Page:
Flaw In Web Encryption Leads To Easy Spying Traffic
A flaw in the Transport Layer Security (TLS) protocol allows hostile actors to break the encryption used to protect secure web and internet traffic. The vulnerability has been called LOGJAM and is a result of an old U.S. Government encryption export restriction.
This type of encryption works by using big prime numbers to create secret keys. These keys are then used to encrypt information. Many of the encryption attacks are based around figuring out what prime numbers were used to compute the security keys.
In order for your computer to talk securely to a web server the encryption keys need to be shared. In order to make this process simple and easy a way to share keys over an insecure connection was designed. Back in the 1990’s the U.S. Government was concerned that foreign governments and bad guys would use encryption that couldn’t be broken. To prevent the other side from using strong encryption the U.S. established export restrictions on encryption. The restrictions limited the complexity of the encryption that was allowed for potential bad guys to legally purchase. This resulted in computer systems in the U.S. using stronger encryption than computer systems outside the U.S. To allow two systems using different strength encryption to talk the more secure system needs to downgrade the complexity to the lower strength system.
TLS uses keys shared public keys and private keys to publicly establish a secure connection. Remember the keys are made using a pair of really big prime numbers and the U.S. Government made it so encryption systems have the ability to downgrade to a lower encryption strength for compatibility. LOGJAM works by exploiting both of these.
LOGJAM monitors TLS connections looking for a TLS session that it can force the downgrade of the encryption strength. Once this has occurred it works to determine the prime numbers used to make the keys. After the prime numbers are determined it is able to monitor the encrypted traffic.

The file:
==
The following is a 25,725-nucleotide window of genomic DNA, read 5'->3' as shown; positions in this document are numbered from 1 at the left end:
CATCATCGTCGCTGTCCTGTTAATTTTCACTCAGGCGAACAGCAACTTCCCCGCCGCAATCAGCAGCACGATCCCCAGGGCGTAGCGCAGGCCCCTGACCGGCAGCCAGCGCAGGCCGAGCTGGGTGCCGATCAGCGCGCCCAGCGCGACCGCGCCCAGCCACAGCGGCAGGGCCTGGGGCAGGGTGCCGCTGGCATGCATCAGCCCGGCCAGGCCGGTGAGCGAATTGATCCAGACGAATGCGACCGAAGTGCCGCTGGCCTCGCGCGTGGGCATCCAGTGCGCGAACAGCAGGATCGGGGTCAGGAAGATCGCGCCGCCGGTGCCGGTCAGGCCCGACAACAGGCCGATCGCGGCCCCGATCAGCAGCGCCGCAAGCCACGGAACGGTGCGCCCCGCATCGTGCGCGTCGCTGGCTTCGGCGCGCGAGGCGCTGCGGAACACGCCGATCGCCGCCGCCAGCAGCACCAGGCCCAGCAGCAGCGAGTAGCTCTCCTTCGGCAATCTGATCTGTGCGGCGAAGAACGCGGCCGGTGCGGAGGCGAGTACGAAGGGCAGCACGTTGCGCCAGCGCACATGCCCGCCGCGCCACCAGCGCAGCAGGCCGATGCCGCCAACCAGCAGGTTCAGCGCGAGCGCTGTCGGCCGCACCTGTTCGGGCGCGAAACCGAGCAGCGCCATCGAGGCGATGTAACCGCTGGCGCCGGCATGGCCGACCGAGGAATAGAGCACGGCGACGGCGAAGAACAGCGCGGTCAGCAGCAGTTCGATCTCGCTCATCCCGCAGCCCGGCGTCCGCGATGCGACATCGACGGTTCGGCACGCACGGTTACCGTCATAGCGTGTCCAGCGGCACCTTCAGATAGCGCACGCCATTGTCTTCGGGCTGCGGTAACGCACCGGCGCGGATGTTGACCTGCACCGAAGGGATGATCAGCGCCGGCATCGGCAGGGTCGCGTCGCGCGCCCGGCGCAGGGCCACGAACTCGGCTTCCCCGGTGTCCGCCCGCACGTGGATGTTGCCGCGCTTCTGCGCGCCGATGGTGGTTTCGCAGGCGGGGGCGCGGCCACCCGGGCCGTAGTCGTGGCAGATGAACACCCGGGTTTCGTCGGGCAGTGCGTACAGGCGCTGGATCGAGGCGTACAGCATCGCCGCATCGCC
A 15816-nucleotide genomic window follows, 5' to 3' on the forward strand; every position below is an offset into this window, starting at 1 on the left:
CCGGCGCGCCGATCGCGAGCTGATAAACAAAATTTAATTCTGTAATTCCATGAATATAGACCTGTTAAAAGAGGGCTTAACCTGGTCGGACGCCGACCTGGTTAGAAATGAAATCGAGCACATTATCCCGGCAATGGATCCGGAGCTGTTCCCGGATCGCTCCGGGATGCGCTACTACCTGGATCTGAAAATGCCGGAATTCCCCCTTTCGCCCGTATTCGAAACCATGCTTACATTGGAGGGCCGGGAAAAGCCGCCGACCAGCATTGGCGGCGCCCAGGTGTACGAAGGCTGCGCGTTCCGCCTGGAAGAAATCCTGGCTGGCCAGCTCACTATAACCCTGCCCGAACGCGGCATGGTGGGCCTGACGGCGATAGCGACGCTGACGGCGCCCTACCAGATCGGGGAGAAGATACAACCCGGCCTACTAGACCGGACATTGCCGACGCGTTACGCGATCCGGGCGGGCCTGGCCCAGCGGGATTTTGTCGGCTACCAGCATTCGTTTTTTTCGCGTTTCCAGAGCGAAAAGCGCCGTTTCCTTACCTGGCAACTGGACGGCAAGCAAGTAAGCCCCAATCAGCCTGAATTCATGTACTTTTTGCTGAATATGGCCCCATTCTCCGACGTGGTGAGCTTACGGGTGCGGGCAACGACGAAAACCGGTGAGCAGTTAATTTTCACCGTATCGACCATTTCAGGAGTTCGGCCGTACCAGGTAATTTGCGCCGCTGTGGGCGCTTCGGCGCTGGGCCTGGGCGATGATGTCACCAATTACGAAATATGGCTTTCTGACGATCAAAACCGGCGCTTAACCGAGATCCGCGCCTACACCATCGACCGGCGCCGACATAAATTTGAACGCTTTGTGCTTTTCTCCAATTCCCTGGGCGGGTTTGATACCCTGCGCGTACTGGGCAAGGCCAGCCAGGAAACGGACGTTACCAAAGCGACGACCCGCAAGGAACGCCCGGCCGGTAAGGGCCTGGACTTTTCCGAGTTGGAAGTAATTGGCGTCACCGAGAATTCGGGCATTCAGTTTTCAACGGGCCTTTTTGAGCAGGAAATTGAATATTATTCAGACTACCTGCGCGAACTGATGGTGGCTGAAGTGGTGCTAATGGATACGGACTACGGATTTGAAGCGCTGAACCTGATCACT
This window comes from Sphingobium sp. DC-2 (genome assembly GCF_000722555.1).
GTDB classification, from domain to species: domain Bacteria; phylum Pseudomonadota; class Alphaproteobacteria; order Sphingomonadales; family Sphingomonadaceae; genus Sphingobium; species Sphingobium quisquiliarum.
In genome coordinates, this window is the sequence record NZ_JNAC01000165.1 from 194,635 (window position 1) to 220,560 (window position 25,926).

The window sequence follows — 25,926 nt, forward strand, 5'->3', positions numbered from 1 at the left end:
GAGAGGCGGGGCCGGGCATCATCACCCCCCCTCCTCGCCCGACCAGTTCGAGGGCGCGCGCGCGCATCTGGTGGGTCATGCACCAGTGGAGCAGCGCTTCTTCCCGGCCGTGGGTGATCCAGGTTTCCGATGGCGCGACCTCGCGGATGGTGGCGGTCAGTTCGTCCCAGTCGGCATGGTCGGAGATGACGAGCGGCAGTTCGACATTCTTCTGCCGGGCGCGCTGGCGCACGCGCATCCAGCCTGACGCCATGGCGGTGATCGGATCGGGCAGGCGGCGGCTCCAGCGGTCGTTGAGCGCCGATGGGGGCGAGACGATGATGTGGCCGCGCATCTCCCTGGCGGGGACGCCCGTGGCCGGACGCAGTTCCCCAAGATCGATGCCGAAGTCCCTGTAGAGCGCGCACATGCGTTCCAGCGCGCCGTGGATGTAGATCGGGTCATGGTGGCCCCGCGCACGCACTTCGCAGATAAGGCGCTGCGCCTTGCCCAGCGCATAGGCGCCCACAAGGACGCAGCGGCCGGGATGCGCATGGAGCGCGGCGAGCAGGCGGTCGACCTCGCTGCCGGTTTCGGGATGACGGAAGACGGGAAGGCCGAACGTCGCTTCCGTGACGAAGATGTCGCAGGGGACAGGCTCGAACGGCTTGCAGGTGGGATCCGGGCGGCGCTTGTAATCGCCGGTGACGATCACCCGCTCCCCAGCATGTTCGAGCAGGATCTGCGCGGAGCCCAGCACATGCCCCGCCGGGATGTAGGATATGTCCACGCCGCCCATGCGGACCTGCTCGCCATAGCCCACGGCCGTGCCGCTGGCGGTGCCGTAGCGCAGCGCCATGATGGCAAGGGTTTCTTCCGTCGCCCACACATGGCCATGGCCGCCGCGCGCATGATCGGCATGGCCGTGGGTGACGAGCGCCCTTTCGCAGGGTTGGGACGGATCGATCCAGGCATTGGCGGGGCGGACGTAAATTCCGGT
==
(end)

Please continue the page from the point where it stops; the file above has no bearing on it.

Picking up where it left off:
So what is the impact? According to the researcher only 8% of the top one million secured websites support downgrading to the weaker strength encryption. Of these 92% or just under 74,000 secure websites use two of the most popular prime numbers. In other words almost 74,000 secure websites use default encryption keys that have already been figured out. More concerning is the use of TLS to establish Virtual Private Networks (VPNs). A VPN is used to secure communications between two computers or two computer networks. Business is a big user of VPNs to ensure communications between mobile workers or branch offices are secure. The researchers found that almost 20% of the VPNs they surveyed support weaker strength encryption.
This is a vulnerability that can be mitigated through the use of stronger encryption, not using default keys, and making other technical changes. The mitigation strategy follows what is considered to be a best practice when using TLS and other encryption. This illustrates not only why having competent technical staff but also having knowledgeable security people working for or with your organization is key to how secure you are. inexperienced technical staff may choose default or less secure configurations without knowing the impact it will have on your organization. Working with a security assessment team to check the security you have in place ensures the work was done properly and looks for things missed.